The Church Gathered, The Church Scattered 3

About Hugh Halter »

< Previous >


Jesus the Sent One


Like the first sprout of a beautiful tulip emerging from the dark, cold days of winter, God’s story of blessing pokes out of the ground again. After waiting years to be selected for ser­vice in the temple burning incense, Zechariah is chosen and while serving in the temple he receives an angelic visit:


An angel of the Lord appeared to him, standing at the right side of the altar of incense. When Zechariah saw him, he was startled and was gripped with fear. But the angel said to him: “Do not be afraid, Zechariah; your prayer has been heard. Your wife Elizabeth will bear you a son, and you are to give him the name John. He will be a joy and delight to you, and many will rejoice because of his birth, for he will be great in the sight of the Lord. He is never to take wine or other fermented drink, and he will be filled with the Holy Spirit even from birth. Many of the ­people of Israel will he bring back to the Lord their God. And he will go on before the Lord, in the spirit and power of Elijah, to turn the hearts of the fathers to their children and the disobedient to the wisdom of the righ­teousto make ready a ­people prepared for the Lord.” (Luke 1:1117)


Elizabeth does indeed become pregnant. She expresses her hope with a word of praise, giving glory to God: “The Lord has done this for me ... In these days he has shown his favor and taken away my disgrace among the ­people” (Luke 1:25).


While Zechariah and Elizabeth feel the winds of hope, a young woman named Mary is also awakened from her mundane life by an angel, who startles her with these words, “Greetings, you who are highly favored! The Lord is with you” (Luke 1:28). Visits from angels are amazing enough, but add to that the fact that God has been virtually silent for three hundred years and you can begin to understand why this blessing would have been a paralyzingly beautiful thing to hear.


Mary was greatly troubled at his words and wondered what kind of greeting this might be. But the angel said to her, “Do not be afraid, Mary, you have found favor with God. You will be with child and give birth to a son, and you are to give him the name ­Jesus. He will be great and will be called the Son of the Most High. The Lord God will give him the throne of his father David, and he will reign over the house of Jacob forever; his kingdom will never end.” (Luke 1:2933)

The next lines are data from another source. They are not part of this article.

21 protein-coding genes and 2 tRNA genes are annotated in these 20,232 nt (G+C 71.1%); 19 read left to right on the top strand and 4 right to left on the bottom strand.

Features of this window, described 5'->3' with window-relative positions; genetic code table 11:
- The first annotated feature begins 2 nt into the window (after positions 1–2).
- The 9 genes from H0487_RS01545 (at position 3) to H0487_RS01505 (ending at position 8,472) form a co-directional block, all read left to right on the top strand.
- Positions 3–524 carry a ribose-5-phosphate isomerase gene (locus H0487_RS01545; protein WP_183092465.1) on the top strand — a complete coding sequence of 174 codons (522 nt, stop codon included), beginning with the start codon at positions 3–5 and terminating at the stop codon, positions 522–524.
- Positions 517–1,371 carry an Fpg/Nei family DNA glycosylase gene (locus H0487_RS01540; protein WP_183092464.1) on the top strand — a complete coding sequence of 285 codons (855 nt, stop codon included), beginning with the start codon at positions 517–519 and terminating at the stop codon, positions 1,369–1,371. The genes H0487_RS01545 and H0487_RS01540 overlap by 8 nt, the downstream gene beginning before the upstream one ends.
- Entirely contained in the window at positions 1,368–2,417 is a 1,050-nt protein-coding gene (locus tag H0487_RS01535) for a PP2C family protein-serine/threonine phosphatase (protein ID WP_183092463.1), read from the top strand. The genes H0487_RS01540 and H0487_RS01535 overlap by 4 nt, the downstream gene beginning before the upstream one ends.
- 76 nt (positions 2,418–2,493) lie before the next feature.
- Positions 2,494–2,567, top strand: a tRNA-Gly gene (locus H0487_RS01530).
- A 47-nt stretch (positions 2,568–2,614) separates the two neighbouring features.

Mary is given the incredible news that God has not abandoned his ­people. In fact, though Mary doesn’t fully understand it yet, God is about to do something no one could have anticipated. But that’s not what I want to point out. What I want you to notice about both of these angelic encounters is how Mary and Zechariah respond to the news they receive from God.


Mary hears of God’s favor on Elizabeth and heads to Judea to celebrate. Note how she receives this promise of God’s work in the context of his promise to Abraham.


And Mary said:


“My soul glorifies the Lord

               and my spirit rejoices in God my Savior,

for he has been mindful

               of the humble state of his servant.

From now on all generations will call me blessed,

               for the Mighty One has done great things for me

               holy is his name ...

He has helped his servant Israel,

               remembering to be merciful

to Abraham and his descendants forever,

               even as he said to our fathers.” (Luke 1:4255)


Mary naturally and easily references the original blessing God promised to the whole world through Abraham.


The same blessing is also referenced by Zechariah in his great prayer of thanks to God:


Praise be to the Lord, the God of Israel,

               because he has come and has redeemed his ­people.

He has raised up a horn of salvation for us

               in the house of his servant David

(as he said through his holy prophets of long ago),

salvation from our enemies

               and from the hand of all who hate us

to show mercy to our fathers

               and to remember his holy covenant,

               the oath he swore to our father Abraham:

to rescue us from the hand of our enemies,

               and to enable us to serve him without fear

               in holiness and righ­teous­ness before him all our days.       (Luke 1:6875)


Are you beginning to see how these stories fit together? God’s plan to bless, reach, include, adopt, reclaim, and redeem has not been abandoned or forgotten. It is about to touch down in every neighborhood, village, and town.


God’s plan of redemption picks up steam now. John, the son of Elizabeth and Zechariah, announces that ­Jesus (Mary’s promised son) is the Lamb of God, the one who will eventually die so that the hearts of men and women can be cleansed and renewed and God’s heavenly blessing of abundant life will once again cut through the black veil of evil, injustice, poverty, pain, and prejudice.


­Jesus appears in the midst of Israel announcing God’s sovereign reign over the world. He calls God’s reign “the